From December 1934 to end-March 1935, Baer performed guard duty at the infamous Gestapo prison Columbia-Haus in Berlin.[8] He was later assigned to the SS-Death's Head (SS-TV) 2nd regiment Brandenburg, which in 1936 was involved in the build up of the Sachsenhausen concentration camp.[7] After taking a platoon commander course in Oranienburg concentration camp, Baer served from March to September 1938 with the SS-TV 3rd regiment Thuringen in Buchenwald concentration camp. In September 1938, Baer was promoted to SS-second lieutenant (Untersturmführer) and, at the end of the same year, he headed the first group of guards in the newly established Neuengamme concentration camp, then still a sub-camp of the Sachsenhausen concentration camp. In September 1940, he became a commando overseer.[7]

At the end of 1940, Baer asked to join the front line and, after completing a course to become a company commander, he was sent to the Eastern front. In December 1941, as a result of a wound, he was transferred back to Neuengamme concentration camp.[7]

In 1942, Baer was appointed adjutant to the commandant of the Neuengamme concentration camp. At Neuengamme, he participated in the killing of Soviet prisoners-of-war in a special gas chamber and in the selection of prisoners for the so-called Operation 14f13 in the T4 Euthanasia Program.[1]

Enno Lolling, the director of Office DIII "Sanitation and Hygiene" in Department D "Concentration camps Inspectorate" of the SS Main Economic and Administrative Office; with Richard Baer, commandant of Auschwitz I, and his adjutant Karl-Friedrich Höcker (left to right)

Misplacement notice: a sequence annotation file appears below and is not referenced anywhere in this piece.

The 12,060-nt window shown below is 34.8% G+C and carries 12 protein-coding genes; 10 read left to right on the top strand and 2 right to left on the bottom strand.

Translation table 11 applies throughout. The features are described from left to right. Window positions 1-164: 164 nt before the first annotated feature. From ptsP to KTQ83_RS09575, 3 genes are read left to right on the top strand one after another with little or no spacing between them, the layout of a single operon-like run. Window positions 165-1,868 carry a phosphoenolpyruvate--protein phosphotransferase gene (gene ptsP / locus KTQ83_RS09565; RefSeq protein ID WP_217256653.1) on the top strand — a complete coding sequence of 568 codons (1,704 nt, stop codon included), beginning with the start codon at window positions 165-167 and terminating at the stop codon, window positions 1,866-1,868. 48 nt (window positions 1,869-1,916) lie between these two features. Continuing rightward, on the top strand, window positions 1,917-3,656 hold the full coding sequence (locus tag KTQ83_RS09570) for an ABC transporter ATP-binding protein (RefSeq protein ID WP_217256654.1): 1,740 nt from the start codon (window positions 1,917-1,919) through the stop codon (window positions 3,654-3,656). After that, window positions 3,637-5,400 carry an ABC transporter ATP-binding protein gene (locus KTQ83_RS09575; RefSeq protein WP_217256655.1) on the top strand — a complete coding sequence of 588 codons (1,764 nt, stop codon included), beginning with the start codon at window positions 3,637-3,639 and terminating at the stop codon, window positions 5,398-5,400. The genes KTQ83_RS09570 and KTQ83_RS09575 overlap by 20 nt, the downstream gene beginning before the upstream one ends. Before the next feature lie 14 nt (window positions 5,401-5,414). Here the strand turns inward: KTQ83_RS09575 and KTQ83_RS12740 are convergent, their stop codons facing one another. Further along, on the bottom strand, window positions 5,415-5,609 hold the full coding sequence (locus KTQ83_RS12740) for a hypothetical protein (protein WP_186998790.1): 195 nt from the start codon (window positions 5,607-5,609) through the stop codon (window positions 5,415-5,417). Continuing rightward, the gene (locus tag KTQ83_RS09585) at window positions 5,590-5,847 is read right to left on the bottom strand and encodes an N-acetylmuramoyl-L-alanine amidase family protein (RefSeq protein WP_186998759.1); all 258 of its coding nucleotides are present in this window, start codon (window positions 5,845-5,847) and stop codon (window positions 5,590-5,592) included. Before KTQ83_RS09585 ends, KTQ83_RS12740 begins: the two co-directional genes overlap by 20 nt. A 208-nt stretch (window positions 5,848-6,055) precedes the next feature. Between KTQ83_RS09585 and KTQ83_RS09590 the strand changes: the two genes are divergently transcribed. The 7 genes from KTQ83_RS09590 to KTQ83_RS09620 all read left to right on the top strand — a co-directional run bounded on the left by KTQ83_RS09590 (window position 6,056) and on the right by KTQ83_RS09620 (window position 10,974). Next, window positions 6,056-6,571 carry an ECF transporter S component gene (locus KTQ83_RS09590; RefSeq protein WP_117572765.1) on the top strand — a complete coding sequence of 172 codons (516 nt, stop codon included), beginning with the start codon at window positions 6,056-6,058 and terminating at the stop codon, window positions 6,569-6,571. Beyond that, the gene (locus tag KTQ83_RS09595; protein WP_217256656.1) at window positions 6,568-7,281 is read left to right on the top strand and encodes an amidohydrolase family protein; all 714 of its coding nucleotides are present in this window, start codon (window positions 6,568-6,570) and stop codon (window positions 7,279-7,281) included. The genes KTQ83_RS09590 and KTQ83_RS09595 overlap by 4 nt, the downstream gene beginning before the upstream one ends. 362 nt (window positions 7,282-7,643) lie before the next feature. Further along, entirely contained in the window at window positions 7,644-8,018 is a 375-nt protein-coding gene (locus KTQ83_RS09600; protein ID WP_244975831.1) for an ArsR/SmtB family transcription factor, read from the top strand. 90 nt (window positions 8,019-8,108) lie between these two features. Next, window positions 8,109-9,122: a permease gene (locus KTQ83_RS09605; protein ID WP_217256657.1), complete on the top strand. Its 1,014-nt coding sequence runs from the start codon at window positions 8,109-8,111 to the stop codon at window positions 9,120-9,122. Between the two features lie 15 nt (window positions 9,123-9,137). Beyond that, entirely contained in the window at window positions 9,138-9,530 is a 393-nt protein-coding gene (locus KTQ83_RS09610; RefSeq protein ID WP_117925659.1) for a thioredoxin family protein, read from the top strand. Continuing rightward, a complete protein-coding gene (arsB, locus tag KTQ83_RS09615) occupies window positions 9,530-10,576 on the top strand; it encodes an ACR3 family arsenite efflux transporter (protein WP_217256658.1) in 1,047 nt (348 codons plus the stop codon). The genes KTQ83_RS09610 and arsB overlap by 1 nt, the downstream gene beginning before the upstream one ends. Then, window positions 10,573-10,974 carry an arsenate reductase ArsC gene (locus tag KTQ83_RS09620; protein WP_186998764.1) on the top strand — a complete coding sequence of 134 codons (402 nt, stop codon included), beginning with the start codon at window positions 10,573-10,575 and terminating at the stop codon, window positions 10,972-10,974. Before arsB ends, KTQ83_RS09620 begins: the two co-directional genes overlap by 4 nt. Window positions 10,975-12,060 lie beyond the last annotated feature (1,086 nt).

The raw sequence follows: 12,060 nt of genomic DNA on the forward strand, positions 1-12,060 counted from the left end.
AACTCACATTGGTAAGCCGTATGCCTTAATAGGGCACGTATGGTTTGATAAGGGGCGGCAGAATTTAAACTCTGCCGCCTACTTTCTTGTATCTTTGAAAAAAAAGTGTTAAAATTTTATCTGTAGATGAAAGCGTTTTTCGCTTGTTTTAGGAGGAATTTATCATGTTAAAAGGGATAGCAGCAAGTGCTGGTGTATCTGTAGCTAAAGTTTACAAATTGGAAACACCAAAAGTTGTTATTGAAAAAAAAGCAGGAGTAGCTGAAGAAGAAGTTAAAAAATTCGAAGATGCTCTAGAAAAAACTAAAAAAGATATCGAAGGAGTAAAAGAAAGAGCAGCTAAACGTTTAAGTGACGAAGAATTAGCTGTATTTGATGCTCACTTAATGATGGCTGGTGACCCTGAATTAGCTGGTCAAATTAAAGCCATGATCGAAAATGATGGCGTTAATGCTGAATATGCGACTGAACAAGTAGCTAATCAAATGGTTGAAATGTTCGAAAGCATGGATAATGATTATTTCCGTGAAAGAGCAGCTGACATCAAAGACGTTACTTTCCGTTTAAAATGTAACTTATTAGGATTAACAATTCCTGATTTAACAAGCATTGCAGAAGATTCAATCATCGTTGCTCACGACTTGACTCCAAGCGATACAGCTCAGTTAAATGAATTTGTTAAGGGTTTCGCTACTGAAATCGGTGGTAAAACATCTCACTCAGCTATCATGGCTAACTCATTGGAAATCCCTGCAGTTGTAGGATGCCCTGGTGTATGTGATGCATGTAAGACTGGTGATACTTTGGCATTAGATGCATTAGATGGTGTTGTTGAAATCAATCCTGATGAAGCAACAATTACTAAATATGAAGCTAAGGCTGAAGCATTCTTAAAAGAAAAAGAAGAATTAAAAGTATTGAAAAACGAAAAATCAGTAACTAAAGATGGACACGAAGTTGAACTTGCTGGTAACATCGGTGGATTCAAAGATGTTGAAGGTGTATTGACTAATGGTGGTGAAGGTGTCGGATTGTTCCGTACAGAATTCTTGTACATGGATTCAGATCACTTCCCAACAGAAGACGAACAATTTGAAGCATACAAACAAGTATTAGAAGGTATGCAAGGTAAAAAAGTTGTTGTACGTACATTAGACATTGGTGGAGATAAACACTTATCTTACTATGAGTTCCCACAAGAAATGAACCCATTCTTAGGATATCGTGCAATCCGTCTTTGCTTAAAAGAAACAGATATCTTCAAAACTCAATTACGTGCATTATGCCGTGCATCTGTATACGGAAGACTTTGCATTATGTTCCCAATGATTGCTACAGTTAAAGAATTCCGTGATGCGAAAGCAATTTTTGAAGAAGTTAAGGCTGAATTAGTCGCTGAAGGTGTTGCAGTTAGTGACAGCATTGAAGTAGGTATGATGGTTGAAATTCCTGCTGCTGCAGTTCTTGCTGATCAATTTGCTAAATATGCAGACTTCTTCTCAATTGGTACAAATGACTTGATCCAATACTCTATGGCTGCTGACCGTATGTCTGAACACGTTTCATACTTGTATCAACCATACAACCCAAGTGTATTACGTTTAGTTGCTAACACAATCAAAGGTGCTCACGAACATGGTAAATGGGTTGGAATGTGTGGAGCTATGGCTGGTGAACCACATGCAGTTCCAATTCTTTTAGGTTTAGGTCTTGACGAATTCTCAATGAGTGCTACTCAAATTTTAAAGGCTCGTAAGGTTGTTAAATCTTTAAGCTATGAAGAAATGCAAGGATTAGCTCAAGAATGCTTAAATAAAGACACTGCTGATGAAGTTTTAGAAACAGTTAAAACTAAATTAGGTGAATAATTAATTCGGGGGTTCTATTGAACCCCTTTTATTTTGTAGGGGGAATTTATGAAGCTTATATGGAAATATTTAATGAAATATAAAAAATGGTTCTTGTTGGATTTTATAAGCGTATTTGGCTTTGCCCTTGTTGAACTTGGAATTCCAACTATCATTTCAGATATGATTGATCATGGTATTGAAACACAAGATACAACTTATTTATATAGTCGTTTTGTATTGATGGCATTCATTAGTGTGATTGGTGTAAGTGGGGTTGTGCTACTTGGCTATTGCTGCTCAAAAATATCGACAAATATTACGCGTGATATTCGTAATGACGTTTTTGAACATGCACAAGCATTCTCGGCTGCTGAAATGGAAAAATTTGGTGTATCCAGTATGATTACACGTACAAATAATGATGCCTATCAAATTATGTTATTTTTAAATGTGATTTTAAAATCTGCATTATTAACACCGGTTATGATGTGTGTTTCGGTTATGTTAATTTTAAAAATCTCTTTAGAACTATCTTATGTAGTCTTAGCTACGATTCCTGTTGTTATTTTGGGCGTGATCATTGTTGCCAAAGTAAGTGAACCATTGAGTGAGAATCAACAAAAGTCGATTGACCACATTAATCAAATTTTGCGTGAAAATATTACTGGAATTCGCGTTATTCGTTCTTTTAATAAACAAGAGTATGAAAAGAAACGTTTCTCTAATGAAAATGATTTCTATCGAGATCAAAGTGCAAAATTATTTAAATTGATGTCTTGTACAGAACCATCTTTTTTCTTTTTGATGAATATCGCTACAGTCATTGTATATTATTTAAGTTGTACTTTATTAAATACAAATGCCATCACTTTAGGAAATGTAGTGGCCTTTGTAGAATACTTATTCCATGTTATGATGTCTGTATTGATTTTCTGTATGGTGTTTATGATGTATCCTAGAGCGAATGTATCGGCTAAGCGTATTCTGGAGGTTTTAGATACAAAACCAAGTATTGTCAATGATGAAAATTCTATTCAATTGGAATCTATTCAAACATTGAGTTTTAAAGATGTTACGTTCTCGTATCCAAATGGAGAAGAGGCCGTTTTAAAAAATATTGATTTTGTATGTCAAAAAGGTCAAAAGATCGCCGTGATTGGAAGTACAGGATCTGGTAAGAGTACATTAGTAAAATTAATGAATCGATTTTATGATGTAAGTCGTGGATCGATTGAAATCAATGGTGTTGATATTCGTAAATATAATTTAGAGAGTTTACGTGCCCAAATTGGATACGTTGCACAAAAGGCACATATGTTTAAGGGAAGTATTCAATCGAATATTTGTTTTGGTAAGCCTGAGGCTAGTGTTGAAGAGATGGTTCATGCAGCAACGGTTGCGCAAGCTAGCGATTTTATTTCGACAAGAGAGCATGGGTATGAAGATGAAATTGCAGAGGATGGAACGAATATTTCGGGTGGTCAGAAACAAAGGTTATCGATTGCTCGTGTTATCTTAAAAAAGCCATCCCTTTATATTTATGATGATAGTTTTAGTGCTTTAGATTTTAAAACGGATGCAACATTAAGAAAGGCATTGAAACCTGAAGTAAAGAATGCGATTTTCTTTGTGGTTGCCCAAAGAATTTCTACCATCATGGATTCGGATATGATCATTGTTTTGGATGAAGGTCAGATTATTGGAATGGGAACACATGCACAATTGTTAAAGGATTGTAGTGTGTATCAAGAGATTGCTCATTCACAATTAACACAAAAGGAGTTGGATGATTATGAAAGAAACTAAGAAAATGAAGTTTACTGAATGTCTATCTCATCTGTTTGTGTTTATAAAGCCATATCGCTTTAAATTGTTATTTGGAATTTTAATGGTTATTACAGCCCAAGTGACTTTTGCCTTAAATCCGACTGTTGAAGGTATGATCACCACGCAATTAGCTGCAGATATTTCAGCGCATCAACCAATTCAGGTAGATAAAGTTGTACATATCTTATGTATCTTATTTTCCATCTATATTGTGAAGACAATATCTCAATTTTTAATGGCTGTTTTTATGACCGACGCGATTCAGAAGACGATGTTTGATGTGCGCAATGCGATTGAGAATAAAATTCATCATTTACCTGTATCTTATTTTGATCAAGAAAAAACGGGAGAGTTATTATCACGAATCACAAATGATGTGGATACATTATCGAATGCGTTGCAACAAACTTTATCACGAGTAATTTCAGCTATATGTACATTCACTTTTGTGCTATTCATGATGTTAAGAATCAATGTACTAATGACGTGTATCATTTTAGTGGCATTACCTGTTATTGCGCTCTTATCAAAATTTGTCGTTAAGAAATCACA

From November 1942 to May 1944, Baer was adjutant to Oswald Pohl, then chief of the SS Main Economic and Administrative Office. In November 1943, he took over the office DI (Central Office) in the Department D "Concentration camps Inspectorate". He succeeded Arthur Liebehenschel, considered by Himmler to be too "soft" with the prisoners[citation needed], as the third and final commandant of Auschwitz I from 11 May 1944, until the final dissolution of the camp in early 1945.

From November 1943 until the end of 1944, Fritz Hartjenstein and Josef Kramer were responsible for the extermination camp in Auschwitz II-Birkenau, so Baer was only Commandant of that part of the camp from the end of 1944 until February 1945. Near the end of the war, having replaced Otto Förschner as commandant of the Mittelbau-Dora concentration camp in Nordhausen, Baer was responsible for the mass execution of Soviet prisoners by hanging[citation needed]. His final rank was SS Major.[1]

Post war[edit]